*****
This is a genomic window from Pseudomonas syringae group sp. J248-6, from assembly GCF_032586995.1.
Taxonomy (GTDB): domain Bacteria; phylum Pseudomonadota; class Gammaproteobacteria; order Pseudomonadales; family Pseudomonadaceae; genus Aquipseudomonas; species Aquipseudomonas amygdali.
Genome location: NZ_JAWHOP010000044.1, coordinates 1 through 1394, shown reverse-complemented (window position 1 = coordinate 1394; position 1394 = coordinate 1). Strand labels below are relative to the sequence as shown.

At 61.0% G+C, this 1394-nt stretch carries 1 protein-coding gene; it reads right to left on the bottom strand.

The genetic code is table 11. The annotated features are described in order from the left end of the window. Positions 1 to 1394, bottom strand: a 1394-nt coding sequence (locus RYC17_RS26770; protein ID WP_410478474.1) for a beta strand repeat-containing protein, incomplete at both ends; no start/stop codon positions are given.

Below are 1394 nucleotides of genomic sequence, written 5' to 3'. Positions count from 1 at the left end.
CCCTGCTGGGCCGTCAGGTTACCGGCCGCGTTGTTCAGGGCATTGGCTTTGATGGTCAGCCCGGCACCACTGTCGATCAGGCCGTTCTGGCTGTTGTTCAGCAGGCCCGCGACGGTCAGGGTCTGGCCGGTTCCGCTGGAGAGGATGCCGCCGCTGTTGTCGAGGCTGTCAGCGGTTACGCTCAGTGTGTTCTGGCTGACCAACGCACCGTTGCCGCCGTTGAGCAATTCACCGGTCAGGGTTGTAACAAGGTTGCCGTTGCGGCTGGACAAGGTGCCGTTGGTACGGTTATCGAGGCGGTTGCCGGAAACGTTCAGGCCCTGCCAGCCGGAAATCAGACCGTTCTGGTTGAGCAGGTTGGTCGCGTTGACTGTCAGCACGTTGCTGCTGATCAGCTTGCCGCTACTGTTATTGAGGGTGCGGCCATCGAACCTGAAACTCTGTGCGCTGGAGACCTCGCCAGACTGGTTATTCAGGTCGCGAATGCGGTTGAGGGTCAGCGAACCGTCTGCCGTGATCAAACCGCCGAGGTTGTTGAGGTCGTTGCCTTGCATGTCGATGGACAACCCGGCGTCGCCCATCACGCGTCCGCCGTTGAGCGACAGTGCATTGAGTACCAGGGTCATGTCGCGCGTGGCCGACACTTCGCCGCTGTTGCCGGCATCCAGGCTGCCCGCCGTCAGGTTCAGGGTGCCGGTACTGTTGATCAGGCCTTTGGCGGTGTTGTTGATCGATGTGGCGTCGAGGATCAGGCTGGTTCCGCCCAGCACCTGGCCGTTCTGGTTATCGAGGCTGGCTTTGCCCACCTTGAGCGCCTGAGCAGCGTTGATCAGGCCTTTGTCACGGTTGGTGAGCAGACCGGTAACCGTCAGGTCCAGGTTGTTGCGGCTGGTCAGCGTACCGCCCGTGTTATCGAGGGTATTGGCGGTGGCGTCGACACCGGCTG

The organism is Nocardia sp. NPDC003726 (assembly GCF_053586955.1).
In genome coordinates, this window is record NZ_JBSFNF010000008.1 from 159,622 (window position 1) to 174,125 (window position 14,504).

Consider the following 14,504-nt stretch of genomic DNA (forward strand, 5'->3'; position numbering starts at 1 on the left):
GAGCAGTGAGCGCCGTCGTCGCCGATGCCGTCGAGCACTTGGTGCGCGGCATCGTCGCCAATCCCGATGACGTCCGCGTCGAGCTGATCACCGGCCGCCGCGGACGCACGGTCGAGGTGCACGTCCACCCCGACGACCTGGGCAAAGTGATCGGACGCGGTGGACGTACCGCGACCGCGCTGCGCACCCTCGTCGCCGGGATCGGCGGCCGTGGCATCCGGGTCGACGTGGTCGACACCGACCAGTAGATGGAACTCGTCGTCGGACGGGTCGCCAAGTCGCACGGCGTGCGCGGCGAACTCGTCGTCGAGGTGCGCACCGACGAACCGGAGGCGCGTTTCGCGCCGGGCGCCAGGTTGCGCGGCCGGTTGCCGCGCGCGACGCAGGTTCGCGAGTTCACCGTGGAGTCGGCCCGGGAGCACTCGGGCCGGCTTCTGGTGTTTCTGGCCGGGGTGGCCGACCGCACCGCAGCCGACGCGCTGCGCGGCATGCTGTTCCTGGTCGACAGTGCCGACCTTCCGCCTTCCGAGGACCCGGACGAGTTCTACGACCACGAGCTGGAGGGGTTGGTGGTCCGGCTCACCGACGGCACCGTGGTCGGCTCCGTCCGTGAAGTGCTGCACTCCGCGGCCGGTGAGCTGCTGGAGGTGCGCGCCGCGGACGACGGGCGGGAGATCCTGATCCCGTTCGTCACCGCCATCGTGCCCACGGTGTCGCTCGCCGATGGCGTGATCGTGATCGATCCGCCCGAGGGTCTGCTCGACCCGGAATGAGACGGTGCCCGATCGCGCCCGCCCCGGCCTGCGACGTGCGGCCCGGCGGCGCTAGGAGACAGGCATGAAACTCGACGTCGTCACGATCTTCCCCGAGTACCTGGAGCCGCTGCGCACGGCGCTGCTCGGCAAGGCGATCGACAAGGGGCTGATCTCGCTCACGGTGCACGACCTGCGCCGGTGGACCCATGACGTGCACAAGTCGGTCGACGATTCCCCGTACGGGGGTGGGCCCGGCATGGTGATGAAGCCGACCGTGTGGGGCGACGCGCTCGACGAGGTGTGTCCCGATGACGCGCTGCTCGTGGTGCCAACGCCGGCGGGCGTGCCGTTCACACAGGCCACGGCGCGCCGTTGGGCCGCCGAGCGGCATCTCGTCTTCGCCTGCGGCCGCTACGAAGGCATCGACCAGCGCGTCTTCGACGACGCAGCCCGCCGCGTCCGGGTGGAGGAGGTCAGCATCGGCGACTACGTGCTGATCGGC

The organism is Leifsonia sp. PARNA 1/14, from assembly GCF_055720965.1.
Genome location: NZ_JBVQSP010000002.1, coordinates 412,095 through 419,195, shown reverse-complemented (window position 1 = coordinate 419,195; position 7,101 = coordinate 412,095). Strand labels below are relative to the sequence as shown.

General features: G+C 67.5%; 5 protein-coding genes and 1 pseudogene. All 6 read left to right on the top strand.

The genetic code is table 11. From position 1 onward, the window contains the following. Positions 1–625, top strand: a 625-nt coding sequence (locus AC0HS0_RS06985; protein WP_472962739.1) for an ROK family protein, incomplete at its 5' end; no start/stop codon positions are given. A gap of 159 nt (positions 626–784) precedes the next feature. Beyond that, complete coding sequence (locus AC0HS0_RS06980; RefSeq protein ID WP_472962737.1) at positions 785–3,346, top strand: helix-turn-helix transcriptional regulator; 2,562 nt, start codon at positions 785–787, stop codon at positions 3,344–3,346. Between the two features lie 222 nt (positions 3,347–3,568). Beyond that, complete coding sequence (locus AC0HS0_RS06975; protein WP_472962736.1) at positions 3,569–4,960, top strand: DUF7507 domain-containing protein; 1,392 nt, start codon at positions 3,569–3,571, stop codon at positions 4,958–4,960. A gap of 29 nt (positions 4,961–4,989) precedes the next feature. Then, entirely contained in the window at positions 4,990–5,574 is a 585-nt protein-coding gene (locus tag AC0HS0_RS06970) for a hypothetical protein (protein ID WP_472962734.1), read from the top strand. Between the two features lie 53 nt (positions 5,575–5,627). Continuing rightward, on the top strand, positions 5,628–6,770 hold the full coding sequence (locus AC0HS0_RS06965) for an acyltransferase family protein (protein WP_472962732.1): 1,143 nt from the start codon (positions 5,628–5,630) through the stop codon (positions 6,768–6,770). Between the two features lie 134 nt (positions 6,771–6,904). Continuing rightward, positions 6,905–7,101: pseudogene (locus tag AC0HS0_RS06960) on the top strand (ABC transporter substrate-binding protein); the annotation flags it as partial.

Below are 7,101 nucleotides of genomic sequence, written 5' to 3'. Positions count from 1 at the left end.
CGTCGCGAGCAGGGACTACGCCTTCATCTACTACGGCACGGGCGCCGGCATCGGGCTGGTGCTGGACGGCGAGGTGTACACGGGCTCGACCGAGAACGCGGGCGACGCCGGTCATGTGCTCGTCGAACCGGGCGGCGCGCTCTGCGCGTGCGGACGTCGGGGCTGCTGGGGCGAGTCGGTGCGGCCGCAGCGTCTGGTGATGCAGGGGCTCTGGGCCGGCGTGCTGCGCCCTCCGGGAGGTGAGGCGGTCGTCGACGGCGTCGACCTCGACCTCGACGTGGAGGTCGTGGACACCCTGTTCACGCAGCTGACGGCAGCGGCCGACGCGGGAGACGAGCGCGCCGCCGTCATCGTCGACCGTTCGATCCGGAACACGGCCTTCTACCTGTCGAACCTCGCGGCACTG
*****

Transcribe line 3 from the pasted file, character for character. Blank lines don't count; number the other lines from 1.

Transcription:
Genome location: NZ_JAWHOP010000044.1, coordinates 1 through 1394, shown reverse-complemented (window position 1 = coordinate 1394; position 1394 = coordinate 1). Strand labels below are relative to the sequence as shown.